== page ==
The Economic Burden of Pathological Gambling and Co-occurring Mental Health and Substance Use Disorders

The Economic Burden of Pathological Gambling and Co-occurring Mental Health and Substance Use... Objectives:Disordered gambling often co-occurs with psychiatric and substance use disorders. The study aim was to assess the healthcare costs of pathological gambling (PG) and co-occurring mental health and substance use disorders by payer. This is the first-of-its-kind economic analysis of addictive behaviors and mental health disorders.Methods:Study data were derived from the Massachusetts All-Payer Claims Data—a representative health claims database—for the period 2009 to 2013. The study analytical sample contained all medical and pharmaceutical claims for commercially insured Massachusetts residents who were aged ≥18 years, had health insurance coverage, had a diagnosis of PG, and sought care in the Commonwealth. Healthcare cost components included outpatient, inpatient, emergency room visits, and prescription drugs. Bootstrap analysis was performed to account for skewed distribution of cost data. All costs were adjusted to constant dollars.Results:The study sample included 599 patients over the study period. The most prevalent principal diagnoses were disorders of impulse control (50%), episodic mood disorders (31%), anxiety disorders (14%), and psychoactive substance (9%). The mean annual total expenditures on health care per patient with diagnosis of pathological gambling were $7993 ± $11,847 (bias-corrected 95% confidence interval) in 2009, $10,054 ± $14,555 in 2010, $9093 ± $13,422 in 2011, and $9523 ± $14,505 in 2012. Pharmaceutical expenditures represented 16% to 22% of total healthcare expenditures. In the study period, prescription drug co-pays represented approximately 16% of the pharmaceutical expenditures.Conclusions:Psychiatric comorbidity and substance use disorders, and nondependent abuse of drugs are highly prevalent among pathological gamblers. These disorders pose an economic burden to patients and healthcare payers. http://www.deepdyve.com/assets/images/DeepDyve-Logo-lg.png Journal of Addiction Medicine Wolters Kluwer Health

The Economic Burden of Pathological Gambling and Co-occurring Mental Health and Substance Use Disorders

Loading next page...
 
/lp/wolters_kluwer/the-economic-burden-of-pathological-gambling-and-co-occurring-mental-8gl9X1KWj3
Publisher
Wolters Kluwer
Copyright
Copyright © 2017 American Society of Addiction Medicine
ISSN
1932-0620
eISSN
1935-3227
D.O.I.
10.1097/ADM.0000000000000363
Publisher site
See Article on Publisher Site

Abstract

Objectives:Disordered gambling often co-occurs with psychiatric and substance use disorders. The study aim was to assess the healthcare costs of pathological gambling (PG) and co-occurring mental health and substance use disorders by payer. This is the first-of-its-kind economic analysis of addictive behaviors and mental health disorders.Methods:Study data were derived from the Massachusetts All-Payer Claims Data—a representative health claims database—for the period 2009 to 2013. The study analytical sample contained all medical and pharmaceutical claims for commercially insured Massachusetts residents who were aged ≥18 years, had health insurance coverage, had a diagnosis of PG, and sought care in the Commonwealth. Healthcare cost components included outpatient, inpatient, emergency room visits, and prescription drugs. Bootstrap analysis was performed to account for skewed distribution of cost data. All costs were adjusted to constant dollars.Results:The study sample included 599 patients over the study period. The most prevalent principal diagnoses were disorders of impulse control (50%), episodic mood disorders (31%), anxiety disorders (14%), and psychoactive substance (9%). The mean annual total expenditures on health care per patient with diagnosis of pathological gambling were $7993 ± $11,847 (bias-corrected 95% confidence interval) in 2009, $10,054 ± $14,555 in 2010, $9093 ± $13,422 in 2011, and $9523 ± $14,505 in 2012. Pharmaceutical expenditures represented 16% to 22% of total healthcare expenditures. In the study period, prescription drug co-pays represented approximately 16% of the pharmaceutical expenditures.Conclusions:Psychiatric comorbidity and substance use disorders, and nondependent abuse of drugs are highly prevalent among pathological gamblers. These disorders pose an economic burden to patients and healthcare payers.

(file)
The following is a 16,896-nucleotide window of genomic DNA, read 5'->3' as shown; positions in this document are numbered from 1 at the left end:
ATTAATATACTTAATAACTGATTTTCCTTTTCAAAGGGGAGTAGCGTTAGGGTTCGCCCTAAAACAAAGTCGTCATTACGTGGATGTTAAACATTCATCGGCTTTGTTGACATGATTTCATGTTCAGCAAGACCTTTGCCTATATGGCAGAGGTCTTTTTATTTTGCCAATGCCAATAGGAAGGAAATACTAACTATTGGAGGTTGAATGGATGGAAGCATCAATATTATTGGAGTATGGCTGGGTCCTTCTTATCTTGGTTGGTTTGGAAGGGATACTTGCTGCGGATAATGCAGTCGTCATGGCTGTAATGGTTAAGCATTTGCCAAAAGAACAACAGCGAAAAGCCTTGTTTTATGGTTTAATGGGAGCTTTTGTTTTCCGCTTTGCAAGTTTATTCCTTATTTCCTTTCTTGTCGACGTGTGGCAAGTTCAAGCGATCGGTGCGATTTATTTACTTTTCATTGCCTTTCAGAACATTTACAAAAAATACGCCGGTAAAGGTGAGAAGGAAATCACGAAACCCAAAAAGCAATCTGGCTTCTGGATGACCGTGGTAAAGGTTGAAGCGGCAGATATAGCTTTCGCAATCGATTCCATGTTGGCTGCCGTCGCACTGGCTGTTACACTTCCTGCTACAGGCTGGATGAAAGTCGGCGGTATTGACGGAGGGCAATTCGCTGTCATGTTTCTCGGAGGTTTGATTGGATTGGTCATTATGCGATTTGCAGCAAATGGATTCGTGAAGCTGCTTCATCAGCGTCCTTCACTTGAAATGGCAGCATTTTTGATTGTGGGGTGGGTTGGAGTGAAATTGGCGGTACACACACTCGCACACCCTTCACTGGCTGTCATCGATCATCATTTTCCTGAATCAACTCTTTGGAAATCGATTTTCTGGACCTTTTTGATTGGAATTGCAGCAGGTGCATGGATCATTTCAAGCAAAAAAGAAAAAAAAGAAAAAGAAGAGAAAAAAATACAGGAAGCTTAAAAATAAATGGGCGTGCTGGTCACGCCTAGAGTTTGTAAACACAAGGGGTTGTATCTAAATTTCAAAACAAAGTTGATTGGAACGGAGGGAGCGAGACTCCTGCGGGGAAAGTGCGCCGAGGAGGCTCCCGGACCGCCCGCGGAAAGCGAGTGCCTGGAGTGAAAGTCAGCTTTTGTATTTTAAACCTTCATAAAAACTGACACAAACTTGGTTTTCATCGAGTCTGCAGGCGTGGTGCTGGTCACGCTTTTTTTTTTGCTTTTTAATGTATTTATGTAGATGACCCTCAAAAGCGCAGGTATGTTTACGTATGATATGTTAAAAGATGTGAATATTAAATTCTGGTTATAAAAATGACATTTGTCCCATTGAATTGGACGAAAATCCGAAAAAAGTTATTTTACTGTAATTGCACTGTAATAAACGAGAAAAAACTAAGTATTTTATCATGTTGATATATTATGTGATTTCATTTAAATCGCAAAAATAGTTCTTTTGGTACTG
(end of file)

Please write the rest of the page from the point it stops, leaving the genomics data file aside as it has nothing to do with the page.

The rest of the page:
Journal

Journal of Addiction MedicineWolters Kluwer Health

Published: Jan 1, 2018

References

You’re reading a free preview. Subscribe to read the entire article.


DeepDyve is your
personal research library

It’s your single place to instantly
discover and read the research
that matters to you.

Enjoy affordable access to
over 18 million articles from more than
15,000 peer-reviewed journals.

All for just $49/month

Explore the DeepDyve Library

Search

Query the DeepDyve database, plus search all of PubMed and Google Scholar seamlessly

Organize

Save any article or search result from DeepDyve, PubMed, and Google Scholar... all in one place.

Access

Get unlimited, online access to over 18 million full-text articles from more than 15,000 scientific journals.

Your journals are on DeepDyve

Read from thousands of the leading scholarly journals from SpringerNature, Elsevier, Wiley-Blackwell, Oxford University Press and more.

All the latest content is available, no embargo periods.

See the journals in your area

DeepDyve

Freelancer

DeepDyve

Pro

Price

FREE

$49/month
$360/year

Save searches from
Google Scholar,
PubMed

Create lists to
organize your research

Export lists, citations

Read DeepDyve articles

Abstract access only

Unlimited access to over
18 million full-text articles

Print

20 pages / month

PDF Discount

20% off